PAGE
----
Posted 05 October 2008 - 11:54 AM
Posted 06 October 2008 - 01:03 AM
I hope this helps. If you have other questions please ask and I will do my best to answer them. Good luck.
Posted 09 October 2008 - 10:20 PM
I actually know one other person who has had a similar diagnosis. She actually experiences sleepiness quite a bit, but her PSG (polysomnogram) and MSLT (multiple sleep latency test) did not show it. I too have read that it is extremely rare.
elh648 did a good job of describing the PSG. That is the "overnight" sleep study. Likely, you will then stay for the "nap study" during the next day. That is the MSLT. During that test, you will be asked to lay down in a dark room every hour and a half. You will keep the head electrodes on. The sleep tech will record how quickly you sleep and if you enter REM during any of the naps. Basically, you will take 4 or 5 naps. The "average" of how quickly you fall asleep and the number of times you experience REM during any of the naps will help your doctor determine if you "have" narcolepsy. Interestingly, the diagnostics for narcolepsy (in the U.S.) explain that regardless of the PSG and MSLT, if you have cataplexy, you are a person with narcolepsy.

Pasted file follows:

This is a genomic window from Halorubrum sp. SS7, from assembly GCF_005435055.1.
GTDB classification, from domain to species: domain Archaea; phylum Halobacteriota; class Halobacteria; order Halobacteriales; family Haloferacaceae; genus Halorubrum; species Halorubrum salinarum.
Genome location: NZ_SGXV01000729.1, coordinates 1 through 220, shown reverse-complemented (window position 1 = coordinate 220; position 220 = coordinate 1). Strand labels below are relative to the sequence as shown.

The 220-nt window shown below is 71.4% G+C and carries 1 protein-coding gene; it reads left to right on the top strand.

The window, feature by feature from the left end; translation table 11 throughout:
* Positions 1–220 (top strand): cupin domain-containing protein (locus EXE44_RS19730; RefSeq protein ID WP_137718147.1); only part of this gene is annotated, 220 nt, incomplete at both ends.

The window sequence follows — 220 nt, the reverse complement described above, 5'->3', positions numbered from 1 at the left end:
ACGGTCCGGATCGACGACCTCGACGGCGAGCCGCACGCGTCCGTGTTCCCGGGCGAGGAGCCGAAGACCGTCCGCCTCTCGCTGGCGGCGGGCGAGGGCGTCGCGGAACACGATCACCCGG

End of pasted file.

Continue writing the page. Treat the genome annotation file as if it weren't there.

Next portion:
Good luck. I hope the tests go well. Please consider updating us once you have the tests and get your diagnosis. Please know that you are in our thoughts.
Posted 09 October 2008 - 10:41 PM
Anyway my first one not only did they attach electrodes to my head but to my chest and arms and legs as well. They were checking out all sorts of thing, like Restless leg syndrome (which I have) and sleep apnea (dont have? this is the reason for the second study)
I highly recommend that if you are on any kind of meds you dont take them. they can and will effect the outcome of your study. Check with your doctors about this.
I was lucky enough (if you can call it that) to have hallucinated during my study also... they were very pleased about it. although I did not have any cataplectic attacks at the time. This next time around, I plan on taking a friend of mine who almost always accidently says something that gets me on the floor. In 8 years I have only had 3 medical professionals see me do it and they were all off duty and didn't want to record the event for me officially. how annoying.
Since you are going to be there awhile be sure to bring books DVD's and other things to do while your there. The place I went was incredibly boring.
When it is all over, the findings can be very difficult to understand. Dont be afraid to ask questions. I literally said:
"well that is all well and great, but could you dumb it down for me now? I have no idea what you just said!"
good luck with your sleep study! I would really like to hear how it went when it is over. If you have questions, let us know we can try to help if things need more explaining. But don't be afraid of your doctors, ASK ASK ASK!!!! It's what they get paid for!!!!
Posted 10 October 2008 - 04:21 AM
6 electrodes on scalp--2 in back of head, 2 above ears, 2 in hairline above temples (for EEG activity, seizure diagnosis, and sleep staging)